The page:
Photos by Lidia Bayne
The Pepperdine Improv Troupe (PIT) began its monthly show with two teams of performers, “Zygote” and “La La Land- I Mean Moonlight,” in a fast paced dance-off that immediately drew the audience into the show.
PIT, which has been going on for 16 years, entertained audience members of all ages with improvised sketches, songs and dances March 10. Two teams of five performers each competed to win points based on the audience’s opinion of the scene, bringing loud laughter to Elkins.
PIT performers come from all different majors and years. Although they came to improv in different ways, many performers said their participation in PIT has helped them grow in their everyday lives.
Senior Callaghan McDonough, who has performed in PIT for two years, said he had been coming to PIT shows since middle school and became interested because his sisters Katharine and Meghan were involved. He said it has helped him with real life skills.
“It teaches you to listen, to encourage the other suggestions and the other ideas that people have in life and build off of those,” McDonough said. “It teaches you to work as a team, to live creatively and also think on the fly.”
McDonough is a Philosophy major with a Sports Medicine minor. Although he does not yet know what he wants to do after graduation, he said PIT has helped him embrace this uncertainty. “The uncertainty becomes an adventure and an opportunity as opposed to something that would elicit fear,” McDonough said.
McDonough said he wants to continue practicing improv after graduation and plans to begin performing outside of PIT in the next few months.
First-year student Jordan Smith came to PIT when her friends encouraged her to audition. Even though she wasn’t prepared for the day, she took the leap and was accepted. Smith said PIT has affected her transition to life at Pepperdine. “PIT has been a really important part of me finding my niche in Pepperdine, in the arts community,” Smith said.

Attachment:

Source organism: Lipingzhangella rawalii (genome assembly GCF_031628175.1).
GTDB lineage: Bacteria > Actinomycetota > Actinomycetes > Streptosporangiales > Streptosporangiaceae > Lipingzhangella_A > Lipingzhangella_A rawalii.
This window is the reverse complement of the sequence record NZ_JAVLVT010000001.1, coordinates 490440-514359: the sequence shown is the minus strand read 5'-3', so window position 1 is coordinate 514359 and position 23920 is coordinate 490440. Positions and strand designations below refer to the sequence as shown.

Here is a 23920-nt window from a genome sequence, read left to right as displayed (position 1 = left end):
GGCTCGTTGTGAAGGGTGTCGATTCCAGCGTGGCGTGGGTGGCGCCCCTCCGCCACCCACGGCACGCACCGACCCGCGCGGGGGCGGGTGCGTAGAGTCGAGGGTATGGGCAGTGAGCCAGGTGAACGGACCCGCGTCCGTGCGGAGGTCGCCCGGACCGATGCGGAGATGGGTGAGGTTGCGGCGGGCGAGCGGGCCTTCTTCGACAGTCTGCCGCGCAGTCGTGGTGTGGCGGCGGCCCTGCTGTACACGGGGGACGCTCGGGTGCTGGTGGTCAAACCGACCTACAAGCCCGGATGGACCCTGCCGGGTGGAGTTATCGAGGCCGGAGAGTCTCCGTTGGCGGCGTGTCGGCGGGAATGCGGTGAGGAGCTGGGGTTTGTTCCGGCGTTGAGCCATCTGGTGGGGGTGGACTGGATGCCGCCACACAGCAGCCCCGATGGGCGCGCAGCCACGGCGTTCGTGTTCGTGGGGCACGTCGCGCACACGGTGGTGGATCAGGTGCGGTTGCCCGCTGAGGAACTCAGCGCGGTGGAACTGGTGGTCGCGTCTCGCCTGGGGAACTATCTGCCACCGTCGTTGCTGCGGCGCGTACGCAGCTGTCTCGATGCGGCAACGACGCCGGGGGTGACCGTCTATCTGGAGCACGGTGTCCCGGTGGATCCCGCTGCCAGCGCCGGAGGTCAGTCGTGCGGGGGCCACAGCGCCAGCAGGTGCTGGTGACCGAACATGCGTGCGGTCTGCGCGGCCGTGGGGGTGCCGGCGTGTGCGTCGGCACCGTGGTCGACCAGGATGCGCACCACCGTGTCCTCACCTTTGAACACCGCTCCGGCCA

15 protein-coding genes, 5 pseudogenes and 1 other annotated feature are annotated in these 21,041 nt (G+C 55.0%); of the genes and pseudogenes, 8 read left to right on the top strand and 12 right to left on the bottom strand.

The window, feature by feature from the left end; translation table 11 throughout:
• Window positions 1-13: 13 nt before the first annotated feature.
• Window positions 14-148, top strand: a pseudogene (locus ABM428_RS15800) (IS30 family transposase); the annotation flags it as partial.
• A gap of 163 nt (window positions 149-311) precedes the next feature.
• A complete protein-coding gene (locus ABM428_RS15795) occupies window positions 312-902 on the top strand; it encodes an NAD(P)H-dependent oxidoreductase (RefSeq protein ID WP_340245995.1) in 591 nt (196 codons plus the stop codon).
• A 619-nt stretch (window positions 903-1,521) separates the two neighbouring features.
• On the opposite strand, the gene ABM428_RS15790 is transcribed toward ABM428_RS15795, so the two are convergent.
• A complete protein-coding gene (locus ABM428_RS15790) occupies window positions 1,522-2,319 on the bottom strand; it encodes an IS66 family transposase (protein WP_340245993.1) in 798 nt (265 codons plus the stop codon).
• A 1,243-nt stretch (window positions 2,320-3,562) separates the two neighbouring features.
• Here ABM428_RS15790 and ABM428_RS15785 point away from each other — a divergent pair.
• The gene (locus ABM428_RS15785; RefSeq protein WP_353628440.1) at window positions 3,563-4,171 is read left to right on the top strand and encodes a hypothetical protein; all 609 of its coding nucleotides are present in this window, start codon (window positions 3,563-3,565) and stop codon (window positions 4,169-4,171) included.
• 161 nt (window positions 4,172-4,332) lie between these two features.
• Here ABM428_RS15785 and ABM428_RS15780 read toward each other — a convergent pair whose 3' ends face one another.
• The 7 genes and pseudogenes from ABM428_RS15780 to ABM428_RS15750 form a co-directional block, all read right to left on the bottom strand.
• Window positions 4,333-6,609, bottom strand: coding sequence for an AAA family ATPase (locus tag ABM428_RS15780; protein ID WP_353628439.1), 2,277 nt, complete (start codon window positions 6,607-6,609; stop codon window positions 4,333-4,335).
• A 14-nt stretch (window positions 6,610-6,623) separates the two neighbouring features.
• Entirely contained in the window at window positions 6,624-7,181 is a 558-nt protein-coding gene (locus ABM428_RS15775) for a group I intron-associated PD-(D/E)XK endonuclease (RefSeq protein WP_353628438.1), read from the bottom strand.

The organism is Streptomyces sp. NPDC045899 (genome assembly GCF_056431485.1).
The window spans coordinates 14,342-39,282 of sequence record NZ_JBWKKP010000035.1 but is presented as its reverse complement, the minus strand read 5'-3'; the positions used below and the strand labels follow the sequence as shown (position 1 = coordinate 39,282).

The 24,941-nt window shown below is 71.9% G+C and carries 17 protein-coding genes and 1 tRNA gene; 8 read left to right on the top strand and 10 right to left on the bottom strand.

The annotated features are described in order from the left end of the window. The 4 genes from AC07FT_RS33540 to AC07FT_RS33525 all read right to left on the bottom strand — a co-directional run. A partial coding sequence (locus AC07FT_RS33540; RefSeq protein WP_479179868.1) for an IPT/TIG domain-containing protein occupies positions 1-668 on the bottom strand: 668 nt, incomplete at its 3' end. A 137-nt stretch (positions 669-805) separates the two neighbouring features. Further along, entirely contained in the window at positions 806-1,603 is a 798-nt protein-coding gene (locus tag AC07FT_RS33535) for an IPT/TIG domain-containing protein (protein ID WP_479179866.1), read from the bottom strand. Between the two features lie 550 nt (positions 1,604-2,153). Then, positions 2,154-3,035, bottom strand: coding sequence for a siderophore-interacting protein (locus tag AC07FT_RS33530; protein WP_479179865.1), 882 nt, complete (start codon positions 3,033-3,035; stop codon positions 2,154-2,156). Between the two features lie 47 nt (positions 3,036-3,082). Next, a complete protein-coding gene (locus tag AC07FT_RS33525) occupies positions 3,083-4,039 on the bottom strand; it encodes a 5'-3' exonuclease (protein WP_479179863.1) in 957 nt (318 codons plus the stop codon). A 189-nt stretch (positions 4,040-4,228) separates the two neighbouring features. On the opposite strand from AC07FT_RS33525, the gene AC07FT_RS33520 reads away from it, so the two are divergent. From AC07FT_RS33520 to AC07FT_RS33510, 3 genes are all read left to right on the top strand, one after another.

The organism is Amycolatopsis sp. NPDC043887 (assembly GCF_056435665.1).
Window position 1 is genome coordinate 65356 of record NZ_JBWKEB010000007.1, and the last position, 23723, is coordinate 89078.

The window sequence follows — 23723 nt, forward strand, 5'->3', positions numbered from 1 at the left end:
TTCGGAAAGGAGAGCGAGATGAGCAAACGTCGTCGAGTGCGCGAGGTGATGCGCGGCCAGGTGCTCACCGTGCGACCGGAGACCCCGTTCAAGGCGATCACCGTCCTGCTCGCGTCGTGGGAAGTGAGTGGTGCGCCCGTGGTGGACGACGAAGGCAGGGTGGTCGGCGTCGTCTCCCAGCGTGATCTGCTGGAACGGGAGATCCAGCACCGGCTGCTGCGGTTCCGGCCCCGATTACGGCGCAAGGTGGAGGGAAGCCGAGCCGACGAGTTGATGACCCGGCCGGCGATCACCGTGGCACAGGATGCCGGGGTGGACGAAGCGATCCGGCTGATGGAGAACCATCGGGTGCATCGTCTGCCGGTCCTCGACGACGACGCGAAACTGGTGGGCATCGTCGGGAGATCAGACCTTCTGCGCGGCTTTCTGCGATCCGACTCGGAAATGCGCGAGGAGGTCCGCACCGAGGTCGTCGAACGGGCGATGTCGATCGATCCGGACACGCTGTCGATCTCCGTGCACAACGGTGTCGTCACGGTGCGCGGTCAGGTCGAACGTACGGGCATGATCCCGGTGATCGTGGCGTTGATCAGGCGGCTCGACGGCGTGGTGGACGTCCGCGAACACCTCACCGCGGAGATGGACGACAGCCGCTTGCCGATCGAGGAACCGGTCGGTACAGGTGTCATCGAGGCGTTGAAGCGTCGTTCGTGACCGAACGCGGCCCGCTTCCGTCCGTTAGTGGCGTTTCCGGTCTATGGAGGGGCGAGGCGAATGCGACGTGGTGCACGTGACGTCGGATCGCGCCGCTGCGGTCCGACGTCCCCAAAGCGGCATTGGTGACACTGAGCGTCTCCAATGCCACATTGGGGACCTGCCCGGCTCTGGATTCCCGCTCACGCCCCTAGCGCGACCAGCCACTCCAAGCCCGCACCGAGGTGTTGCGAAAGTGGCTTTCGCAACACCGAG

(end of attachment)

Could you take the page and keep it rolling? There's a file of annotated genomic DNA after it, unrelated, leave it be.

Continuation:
Smith also said PIT has helped her to accept mistakes and be more confident in her daily life. “If you think something is a mistake, you keep on going and make the best of every situation,” she said. “You have to just go out there, push yourself and have fun.”
Smith said she wants to continue improv in her life, either professionally or for fun, to continue to grow.
Senior Mele Weaver said she auditioned for PIT because she had gone to shows in her previous years at Pepperdine and loved the experience. She was always in the audience, sitting in the same seat every time. Weaver said her first and only year performing in PIT has helped her view mistakes as art.
“It’s the art of imperfection,” Weaver said. “Every day, it doesn’t matter if I make a mistake because we’re all flawed human beings and to find beauty in that is so cool … It has taught me to be a better person and a more accepting person of myself.”
Weaver said PIT has also helped her be less concerned about others judging her. “I don’t care what other people think because I’m having fun and creating things and being in this experience … It makes me look at people in our situations in such a light way. I don’t take things as seriously anymore,” she said.
Weaver, a Psychology major with a Vocational Ministry minor, does not know what she will do after graduation, but she said she is not stressed about that. She wants to continue with improv in a casual setting, to express herself and keep learning.
The Pepperdine Improv Troupe is hosting an improv workshop March 26. Students interested should sign up on the Pepperdine Improv Troupe Facebook page. Their next show will be April 7 at 8 p.m. in Elkins.
Follow Lidia Bayne on Twitter: @lidiabayne